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Director's Column

PLSJC Director Alan Hall writes a weekly column discussing library and community news, history, and other interesting subjects.

Library Cafe

By Alan Hall, Director, PLSJ
Publish Date - Sunday, February 24, 2008

Library administration textbooks of a few years ago never mentioned the sale of drinks and snacks in a public library.


Some libraries kept waxed paper and plastic bags at the desk to confiscate food and drinks that appeared in a library.


So, as a librarian trained in the 1970s, it seems a little odd to activate the new vending machines in the Library Café just completed at the Schiappa Branch.


But, with the world comes change, and the library needs to change with the expectations of the customer.


I think this change started about 20 years ago, when our society began walking around with bottles of water in our hands.


It seemed like we needed liquid refreshment in our hand as we moved through our day.


Then we walked around with convenient snacks in our pockets.


Finally, the large bookstores in our society began offering various drinks and food as part of their store operations.


Library surveys have found that library customers would like the same offering in their libraries, so when Schiappa needed some interior renovations, the time was right for a Library Café.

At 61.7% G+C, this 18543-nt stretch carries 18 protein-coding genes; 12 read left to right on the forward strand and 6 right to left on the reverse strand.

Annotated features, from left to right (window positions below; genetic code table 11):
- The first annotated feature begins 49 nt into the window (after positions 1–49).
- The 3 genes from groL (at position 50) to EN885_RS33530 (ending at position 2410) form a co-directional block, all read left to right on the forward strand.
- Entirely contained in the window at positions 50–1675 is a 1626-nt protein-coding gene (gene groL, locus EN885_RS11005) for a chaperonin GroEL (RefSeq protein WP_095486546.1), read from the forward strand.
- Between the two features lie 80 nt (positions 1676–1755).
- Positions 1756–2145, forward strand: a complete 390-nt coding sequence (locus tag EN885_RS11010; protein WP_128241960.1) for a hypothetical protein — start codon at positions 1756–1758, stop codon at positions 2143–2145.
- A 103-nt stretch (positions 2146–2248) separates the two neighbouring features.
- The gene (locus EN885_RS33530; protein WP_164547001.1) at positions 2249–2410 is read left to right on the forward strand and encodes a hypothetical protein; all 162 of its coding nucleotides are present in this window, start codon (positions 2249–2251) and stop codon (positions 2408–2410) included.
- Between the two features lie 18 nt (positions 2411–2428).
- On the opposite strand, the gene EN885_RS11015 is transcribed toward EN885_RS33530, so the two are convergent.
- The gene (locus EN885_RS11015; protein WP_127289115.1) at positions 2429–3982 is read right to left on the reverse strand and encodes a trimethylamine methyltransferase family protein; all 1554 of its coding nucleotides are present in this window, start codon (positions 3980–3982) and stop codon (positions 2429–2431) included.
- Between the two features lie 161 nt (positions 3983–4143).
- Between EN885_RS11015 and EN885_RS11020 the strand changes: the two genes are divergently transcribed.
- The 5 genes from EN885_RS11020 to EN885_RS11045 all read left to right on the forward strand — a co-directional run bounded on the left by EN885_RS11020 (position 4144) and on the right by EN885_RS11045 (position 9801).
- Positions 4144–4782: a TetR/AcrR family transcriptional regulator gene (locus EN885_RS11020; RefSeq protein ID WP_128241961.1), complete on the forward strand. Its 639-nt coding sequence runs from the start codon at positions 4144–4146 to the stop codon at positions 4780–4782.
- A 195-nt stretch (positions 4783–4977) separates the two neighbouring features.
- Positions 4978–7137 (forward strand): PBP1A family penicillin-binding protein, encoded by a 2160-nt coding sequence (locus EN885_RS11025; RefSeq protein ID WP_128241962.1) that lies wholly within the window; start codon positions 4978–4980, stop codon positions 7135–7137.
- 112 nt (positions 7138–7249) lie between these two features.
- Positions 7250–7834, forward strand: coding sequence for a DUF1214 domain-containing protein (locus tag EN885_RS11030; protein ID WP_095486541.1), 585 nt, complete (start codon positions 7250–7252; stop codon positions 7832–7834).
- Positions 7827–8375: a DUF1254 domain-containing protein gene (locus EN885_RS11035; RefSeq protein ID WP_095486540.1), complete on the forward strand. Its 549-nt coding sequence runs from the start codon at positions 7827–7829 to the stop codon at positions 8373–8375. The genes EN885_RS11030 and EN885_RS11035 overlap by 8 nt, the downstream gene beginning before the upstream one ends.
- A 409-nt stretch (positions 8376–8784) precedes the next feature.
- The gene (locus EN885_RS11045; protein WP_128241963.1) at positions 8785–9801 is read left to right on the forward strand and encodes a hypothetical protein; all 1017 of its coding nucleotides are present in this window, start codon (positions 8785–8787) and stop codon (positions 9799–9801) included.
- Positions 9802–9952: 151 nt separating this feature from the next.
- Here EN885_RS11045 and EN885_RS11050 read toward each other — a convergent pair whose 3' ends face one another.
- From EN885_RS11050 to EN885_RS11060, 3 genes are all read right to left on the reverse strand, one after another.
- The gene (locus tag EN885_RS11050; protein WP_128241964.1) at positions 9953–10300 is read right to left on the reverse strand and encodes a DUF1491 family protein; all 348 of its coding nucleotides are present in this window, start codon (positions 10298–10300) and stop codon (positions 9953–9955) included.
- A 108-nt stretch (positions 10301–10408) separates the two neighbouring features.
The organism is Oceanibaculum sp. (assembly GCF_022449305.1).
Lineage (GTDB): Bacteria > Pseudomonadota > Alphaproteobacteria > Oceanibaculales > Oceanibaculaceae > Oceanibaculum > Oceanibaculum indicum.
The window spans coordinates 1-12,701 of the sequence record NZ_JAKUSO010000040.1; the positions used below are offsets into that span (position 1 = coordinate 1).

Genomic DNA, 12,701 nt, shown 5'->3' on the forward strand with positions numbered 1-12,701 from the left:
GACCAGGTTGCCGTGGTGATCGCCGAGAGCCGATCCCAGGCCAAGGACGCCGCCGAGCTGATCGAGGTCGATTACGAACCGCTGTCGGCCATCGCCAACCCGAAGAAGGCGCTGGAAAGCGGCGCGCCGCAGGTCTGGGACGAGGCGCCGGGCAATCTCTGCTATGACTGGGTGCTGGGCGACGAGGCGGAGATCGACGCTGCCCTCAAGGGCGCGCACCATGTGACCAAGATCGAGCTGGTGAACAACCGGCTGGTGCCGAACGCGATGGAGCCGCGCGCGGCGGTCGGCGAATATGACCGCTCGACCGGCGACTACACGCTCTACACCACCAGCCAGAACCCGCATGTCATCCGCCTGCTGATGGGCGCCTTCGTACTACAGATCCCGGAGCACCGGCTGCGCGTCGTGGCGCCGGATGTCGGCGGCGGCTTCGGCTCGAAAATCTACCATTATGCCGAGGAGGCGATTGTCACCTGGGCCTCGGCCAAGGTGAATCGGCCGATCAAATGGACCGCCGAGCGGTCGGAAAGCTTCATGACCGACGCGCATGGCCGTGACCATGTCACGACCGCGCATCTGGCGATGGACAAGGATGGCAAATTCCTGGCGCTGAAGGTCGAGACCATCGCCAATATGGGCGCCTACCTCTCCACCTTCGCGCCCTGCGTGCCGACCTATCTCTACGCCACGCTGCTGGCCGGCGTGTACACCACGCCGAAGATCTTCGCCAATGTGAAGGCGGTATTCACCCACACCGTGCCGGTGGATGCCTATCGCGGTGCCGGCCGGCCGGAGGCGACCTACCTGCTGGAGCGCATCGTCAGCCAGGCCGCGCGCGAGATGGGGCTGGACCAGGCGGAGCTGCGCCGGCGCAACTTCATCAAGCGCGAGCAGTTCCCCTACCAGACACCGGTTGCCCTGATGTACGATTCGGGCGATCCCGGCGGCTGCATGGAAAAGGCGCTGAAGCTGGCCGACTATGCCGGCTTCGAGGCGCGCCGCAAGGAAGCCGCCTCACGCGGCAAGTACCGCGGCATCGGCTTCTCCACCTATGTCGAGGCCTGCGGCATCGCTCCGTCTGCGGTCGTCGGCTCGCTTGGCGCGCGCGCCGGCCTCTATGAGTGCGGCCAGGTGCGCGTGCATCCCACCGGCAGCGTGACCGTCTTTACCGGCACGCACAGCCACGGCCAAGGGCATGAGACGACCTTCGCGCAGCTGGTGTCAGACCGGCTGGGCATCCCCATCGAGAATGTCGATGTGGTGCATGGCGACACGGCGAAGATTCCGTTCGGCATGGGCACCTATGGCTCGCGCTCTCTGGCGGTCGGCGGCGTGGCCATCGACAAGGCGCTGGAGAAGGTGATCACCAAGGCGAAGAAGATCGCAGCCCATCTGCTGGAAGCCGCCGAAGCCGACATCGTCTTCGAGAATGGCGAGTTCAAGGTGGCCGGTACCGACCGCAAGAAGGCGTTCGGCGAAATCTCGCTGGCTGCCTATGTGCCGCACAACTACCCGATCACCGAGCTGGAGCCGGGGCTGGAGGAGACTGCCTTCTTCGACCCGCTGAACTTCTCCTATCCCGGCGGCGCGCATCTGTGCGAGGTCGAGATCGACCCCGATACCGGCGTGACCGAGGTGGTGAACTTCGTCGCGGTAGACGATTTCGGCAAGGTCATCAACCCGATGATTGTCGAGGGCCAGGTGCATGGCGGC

We researched 30 public libraries in Ohio that offered some degree of food service, ranging from a "food cart" to a complete restaurant.


Libraries described their food services as generally successful, although I did find some libraries that had completely ended the service due to financial issues.


Even in a large metropolitan library, there tends to be a limited business, and staffed operations seem to struggle financially.


That is why we chose a vending operation that requires no staffing, can be attractive in a library setting, and offers drinks and snacks that "won't make a mess" for us old-time librarians.


In the 20 years since the Schiappa Branch was constructed, public libraries have changed in other ways.


Computers and online systems have entered the library, while large paper back files of periodicals and study tables have diminished.


The renovation has addressed those changes and created a bright and colorful new image for the public library of 2008.


Some of the library collection isn't even visible today.


Our library system is the largest provider of e-books to the public of all of the 73 libraries in our automated system.


We don't even see these library customers; they exist in the electronic world of the library web site.


The library still has books and magazines, and chairs and tables, and programs for children and adults; but it is a new era.


And what will the future bring to libraries?


Buildings aren't being replaced, but rather supplemented with new tools and information sources that can be accessed in the library or remotely.


What our society is finding is that humans can't sit in front of a computer without "getting out" and interacting, and the library provides that place.


In fact, it is the place where the 40,000 area library cardholders do interact with information.